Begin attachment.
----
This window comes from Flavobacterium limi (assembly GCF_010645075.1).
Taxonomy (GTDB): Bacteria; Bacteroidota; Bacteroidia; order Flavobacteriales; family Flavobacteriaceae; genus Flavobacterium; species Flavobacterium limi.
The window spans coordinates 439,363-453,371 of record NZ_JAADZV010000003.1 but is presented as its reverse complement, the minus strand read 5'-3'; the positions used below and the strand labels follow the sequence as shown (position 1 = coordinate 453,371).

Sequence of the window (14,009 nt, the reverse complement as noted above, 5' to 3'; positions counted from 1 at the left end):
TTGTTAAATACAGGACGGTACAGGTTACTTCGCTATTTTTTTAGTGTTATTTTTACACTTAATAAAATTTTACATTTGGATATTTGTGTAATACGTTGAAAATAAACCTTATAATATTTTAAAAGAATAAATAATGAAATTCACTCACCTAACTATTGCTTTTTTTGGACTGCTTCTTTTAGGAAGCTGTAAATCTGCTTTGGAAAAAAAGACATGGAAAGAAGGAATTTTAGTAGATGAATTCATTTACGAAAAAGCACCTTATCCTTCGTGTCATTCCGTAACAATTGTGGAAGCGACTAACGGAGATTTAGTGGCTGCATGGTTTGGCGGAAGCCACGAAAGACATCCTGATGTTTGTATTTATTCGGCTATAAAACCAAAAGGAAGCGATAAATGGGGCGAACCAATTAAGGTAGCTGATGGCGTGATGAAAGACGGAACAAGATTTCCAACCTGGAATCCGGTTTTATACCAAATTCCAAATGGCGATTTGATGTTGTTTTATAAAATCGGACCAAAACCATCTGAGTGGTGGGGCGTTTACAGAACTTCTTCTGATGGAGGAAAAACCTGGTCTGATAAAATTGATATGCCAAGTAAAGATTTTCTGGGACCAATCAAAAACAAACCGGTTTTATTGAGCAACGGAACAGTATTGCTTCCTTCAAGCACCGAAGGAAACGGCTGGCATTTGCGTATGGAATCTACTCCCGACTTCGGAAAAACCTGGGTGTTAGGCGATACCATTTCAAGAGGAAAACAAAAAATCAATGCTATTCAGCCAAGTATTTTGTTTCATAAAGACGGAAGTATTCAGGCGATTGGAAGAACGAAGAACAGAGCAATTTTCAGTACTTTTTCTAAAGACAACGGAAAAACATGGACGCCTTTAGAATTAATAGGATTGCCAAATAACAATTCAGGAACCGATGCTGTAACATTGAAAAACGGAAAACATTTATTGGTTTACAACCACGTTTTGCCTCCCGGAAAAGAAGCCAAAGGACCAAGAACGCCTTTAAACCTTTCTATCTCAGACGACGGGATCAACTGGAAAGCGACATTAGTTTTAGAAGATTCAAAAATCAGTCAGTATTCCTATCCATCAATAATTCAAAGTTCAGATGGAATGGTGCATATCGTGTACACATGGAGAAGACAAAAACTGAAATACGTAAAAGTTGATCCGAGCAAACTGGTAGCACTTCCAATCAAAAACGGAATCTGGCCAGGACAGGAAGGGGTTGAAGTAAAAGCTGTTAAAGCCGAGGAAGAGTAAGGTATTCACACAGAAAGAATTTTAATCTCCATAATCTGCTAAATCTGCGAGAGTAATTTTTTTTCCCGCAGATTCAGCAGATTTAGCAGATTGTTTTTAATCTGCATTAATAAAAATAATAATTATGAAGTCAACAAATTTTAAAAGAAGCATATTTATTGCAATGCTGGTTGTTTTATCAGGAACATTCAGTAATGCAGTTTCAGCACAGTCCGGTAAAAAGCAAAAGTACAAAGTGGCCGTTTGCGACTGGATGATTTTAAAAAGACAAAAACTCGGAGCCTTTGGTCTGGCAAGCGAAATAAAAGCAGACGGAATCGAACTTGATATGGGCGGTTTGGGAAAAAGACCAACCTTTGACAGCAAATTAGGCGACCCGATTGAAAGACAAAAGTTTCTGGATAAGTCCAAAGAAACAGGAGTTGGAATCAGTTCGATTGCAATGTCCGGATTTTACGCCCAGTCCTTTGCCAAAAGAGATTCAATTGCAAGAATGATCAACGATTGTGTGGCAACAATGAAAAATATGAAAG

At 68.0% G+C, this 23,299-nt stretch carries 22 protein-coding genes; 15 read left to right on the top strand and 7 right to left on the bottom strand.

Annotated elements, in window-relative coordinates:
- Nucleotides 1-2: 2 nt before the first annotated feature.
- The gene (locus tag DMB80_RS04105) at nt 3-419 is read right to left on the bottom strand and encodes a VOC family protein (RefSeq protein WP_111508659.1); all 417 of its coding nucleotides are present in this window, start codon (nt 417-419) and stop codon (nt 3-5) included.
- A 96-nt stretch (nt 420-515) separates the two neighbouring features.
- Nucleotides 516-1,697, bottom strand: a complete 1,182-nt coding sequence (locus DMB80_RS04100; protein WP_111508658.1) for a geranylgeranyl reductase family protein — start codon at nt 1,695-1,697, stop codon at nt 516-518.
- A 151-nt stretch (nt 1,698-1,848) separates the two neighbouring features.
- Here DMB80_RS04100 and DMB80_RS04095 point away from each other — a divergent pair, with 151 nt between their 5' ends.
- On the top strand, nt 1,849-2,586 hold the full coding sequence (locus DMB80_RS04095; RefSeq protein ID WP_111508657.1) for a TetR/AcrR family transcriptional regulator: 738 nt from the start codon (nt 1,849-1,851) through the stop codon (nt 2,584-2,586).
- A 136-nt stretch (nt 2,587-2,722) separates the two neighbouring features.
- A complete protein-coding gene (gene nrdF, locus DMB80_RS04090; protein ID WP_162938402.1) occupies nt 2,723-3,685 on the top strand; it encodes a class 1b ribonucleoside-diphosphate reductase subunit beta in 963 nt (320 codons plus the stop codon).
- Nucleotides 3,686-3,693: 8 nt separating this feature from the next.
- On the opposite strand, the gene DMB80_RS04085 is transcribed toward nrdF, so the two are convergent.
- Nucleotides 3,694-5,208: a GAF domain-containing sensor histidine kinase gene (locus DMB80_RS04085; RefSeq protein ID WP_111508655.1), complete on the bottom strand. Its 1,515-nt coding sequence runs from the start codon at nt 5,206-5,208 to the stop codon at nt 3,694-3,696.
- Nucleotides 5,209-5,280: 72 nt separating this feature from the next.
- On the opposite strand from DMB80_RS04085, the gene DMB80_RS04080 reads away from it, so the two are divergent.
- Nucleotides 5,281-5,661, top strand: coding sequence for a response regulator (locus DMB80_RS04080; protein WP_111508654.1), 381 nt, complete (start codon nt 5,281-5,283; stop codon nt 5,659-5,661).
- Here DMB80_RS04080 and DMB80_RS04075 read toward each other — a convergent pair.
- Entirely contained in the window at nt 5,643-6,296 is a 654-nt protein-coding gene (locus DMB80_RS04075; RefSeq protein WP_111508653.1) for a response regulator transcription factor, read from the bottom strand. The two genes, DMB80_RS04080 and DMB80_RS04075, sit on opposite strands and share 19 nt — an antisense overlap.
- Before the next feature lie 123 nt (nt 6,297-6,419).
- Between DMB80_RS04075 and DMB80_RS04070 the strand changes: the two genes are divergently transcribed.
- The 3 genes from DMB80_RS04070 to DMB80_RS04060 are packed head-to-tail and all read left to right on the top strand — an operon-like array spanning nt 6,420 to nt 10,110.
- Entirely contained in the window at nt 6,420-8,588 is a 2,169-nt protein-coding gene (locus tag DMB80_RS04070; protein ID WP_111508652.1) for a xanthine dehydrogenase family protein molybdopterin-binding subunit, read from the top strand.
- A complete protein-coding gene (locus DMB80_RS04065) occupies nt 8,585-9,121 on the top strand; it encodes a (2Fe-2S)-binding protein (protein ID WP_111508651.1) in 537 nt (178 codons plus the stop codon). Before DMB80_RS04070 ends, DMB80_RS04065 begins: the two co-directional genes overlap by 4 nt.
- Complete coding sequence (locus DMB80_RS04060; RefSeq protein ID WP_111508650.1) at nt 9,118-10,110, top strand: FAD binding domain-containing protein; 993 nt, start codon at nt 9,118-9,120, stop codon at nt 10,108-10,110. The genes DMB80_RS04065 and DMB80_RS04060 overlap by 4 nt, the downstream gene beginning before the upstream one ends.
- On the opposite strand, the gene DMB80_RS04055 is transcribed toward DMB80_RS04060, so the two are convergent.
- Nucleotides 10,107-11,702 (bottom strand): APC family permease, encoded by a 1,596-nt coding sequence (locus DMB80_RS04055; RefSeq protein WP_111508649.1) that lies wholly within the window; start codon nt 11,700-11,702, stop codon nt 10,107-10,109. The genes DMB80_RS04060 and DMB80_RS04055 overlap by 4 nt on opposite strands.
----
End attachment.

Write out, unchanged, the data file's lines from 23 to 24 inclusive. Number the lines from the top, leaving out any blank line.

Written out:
- Here DMB80_RS04080 and DMB80_RS04075 read toward each other — a convergent pair.
- Entirely contained in the window at nt 5,643-6,296 is a 654-nt protein-coding gene (locus DMB80_RS04075; RefSeq protein WP_111508653.1) for a response regulator transcription factor, read from the bottom strand. The two genes, DMB80_RS04080 and DMB80_RS04075, sit on opposite strands and share 19 nt — an antisense overlap.